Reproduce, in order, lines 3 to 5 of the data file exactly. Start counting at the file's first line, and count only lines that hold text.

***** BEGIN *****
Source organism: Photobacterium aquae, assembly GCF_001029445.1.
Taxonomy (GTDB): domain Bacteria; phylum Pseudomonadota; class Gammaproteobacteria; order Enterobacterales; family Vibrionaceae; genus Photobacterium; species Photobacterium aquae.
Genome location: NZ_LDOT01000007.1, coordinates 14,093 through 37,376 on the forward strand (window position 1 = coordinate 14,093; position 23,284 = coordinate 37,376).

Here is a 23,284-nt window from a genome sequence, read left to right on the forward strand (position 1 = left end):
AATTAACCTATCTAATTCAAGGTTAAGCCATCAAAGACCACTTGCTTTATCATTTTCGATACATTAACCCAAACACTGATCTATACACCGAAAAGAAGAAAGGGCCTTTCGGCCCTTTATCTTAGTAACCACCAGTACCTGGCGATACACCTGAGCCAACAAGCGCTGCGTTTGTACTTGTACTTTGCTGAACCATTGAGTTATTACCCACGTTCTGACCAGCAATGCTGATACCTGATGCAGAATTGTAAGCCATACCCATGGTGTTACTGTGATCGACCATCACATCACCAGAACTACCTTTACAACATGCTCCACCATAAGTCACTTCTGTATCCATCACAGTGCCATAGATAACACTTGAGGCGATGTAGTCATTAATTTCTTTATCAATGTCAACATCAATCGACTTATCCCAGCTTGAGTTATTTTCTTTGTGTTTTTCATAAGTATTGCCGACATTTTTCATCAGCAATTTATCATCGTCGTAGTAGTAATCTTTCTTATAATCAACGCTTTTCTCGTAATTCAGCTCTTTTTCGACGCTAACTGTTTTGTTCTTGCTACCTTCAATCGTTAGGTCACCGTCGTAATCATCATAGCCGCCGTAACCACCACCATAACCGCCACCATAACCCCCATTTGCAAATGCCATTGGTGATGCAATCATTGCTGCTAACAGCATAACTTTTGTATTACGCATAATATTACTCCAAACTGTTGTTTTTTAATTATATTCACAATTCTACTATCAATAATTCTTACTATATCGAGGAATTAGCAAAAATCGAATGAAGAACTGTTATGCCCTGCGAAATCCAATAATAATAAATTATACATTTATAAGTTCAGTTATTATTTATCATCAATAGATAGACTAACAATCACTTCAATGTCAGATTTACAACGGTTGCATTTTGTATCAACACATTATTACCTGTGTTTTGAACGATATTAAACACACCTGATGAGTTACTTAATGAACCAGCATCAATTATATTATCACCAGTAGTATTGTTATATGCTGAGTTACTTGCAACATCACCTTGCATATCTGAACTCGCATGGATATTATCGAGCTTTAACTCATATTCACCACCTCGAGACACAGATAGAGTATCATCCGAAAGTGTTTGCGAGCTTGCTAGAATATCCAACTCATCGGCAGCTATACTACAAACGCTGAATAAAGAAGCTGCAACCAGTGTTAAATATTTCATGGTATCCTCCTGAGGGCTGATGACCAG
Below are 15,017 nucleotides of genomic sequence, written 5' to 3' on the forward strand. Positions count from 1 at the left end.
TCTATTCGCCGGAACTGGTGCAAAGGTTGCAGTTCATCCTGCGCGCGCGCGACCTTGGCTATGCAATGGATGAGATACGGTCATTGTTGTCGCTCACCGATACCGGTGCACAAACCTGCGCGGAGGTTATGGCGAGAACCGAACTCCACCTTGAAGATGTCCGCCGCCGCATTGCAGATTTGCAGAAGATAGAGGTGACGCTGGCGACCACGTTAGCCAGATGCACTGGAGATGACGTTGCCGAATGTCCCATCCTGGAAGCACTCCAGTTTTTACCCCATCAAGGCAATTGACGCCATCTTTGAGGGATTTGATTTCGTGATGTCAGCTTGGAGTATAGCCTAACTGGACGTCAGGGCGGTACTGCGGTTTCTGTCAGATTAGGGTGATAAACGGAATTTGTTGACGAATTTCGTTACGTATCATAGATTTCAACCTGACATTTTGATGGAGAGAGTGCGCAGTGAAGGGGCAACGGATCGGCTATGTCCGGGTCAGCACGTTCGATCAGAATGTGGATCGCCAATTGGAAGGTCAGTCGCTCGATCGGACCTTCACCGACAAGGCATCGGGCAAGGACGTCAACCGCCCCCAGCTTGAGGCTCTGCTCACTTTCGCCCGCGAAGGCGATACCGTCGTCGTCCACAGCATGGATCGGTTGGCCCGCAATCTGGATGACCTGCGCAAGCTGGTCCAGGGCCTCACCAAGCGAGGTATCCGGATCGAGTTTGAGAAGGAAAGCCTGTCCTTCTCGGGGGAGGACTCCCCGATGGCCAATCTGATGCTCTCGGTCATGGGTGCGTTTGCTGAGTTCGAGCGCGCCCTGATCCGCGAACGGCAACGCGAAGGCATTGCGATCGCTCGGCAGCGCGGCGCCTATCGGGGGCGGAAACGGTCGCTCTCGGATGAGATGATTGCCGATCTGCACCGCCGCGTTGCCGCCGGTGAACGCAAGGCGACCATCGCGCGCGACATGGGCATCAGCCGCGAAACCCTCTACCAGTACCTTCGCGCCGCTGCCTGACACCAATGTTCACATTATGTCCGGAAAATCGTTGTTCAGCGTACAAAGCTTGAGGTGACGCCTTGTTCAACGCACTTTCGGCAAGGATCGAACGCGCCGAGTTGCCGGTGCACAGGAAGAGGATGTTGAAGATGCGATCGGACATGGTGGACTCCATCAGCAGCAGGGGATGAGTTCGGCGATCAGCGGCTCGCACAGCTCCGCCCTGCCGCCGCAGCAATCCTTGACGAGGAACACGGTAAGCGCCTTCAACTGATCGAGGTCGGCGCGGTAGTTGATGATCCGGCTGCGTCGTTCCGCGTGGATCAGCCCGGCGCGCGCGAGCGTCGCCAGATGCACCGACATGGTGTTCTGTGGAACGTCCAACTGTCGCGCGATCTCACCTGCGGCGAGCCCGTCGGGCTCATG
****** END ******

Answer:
Genome location: NZ_LDOT01000007.1, coordinates 14,093 through 37,376 on the forward strand (window position 1 = coordinate 14,093; position 23,284 = coordinate 37,376).

Here is a 23,284-nt window from a genome sequence, read left to right on the forward strand (position 1 = left end):
AATTAACCTATCTAATTCAAGGTTAAGCCATCAAAGACCACTTGCTTTATCATTTTCGATACATTAACCCAAACACTGATCTATACACCGAAAAGAAGAAAGGGCCTTTCGGCCCTTTATCTTAGTAACCACCAGTACCTGGCGATACACCTGAGCCAACAAGCGCTGCGTTTGTACTTGTACTTTGCTGAACCATTGAGTTATTACCCACGTTCTGACCAGCAATGCTGATACCTGATGCAGAATTGTAAGCCATACCCATGGTGTTACTGTGATCGACCATCACATCACCAGAACTACCTTTACAACATGCTCCACCATAAGTCACTTCTGTATCCATCACAGTGCCATAGATAACACTTGAGGCGATGTAGTCATTAATTTCTTTATCAATGTCAACATCAATCGACTTATCCCAGCTTGAGTTATTTTCTTTGTGTTTTTCATAAGTATTGCCGACATTTTTCATCAGCAATTTATCATCGTCGTAGTAGTAATCTTTCTTATAATCAACGCTTTTCTCGTAATTCAGCTCTTTTTCGACGCTAACTGTTTTGTTCTTGCTACCTTCAATCGTTAGGTCACCGTCGTAATCATCATAGCCGCCGTAACCACCACCATAACCGCCACCATAACCCCCATTTGCAAATGCCATTGGTGATGCAATCATTGCTGCTAACAGCATAACTTTTGTATTACGCATAATATTACTCCAAACTGTTGTTTTTTAATTATATTCACAATTCTACTATCAATAATTCTTACTATATCGAGGAATTAGCAAAAATCGAATGAAGAACTGTTATGCCCTGCGAAATCCAATAATAATAAATTATACATTTATAAGTTCAGTTATTATTTATCATCAATAGATAGACTAACAATCACTTCAATGTCAGATTTACAACGGTTGCATTTTGTATCAACACATTATTACCTGTGTTTTGAACGATATTAAACACACCTGATGAGTTACTTAATGAACCAGCATCAATTATATTATCACCAGTAGTATTGTTATATGCTGAGTTACTTGCAACATCACCTTGCATATCTGAACTCGCATGGATATTATCGAGCTTTAACTCATATTCACCACCTCGAGACACAGATAGAGTATCATCCGAAAGTGTTTGCGAGCTTGCTAGAATATCCAACTCATCGGCAGCTATACTACAAACGCTGAATAAAGAAGCTGCAACCAGTGTTAAATATTTCATGGTATCCTCCTGAGGGCTGATGACCAG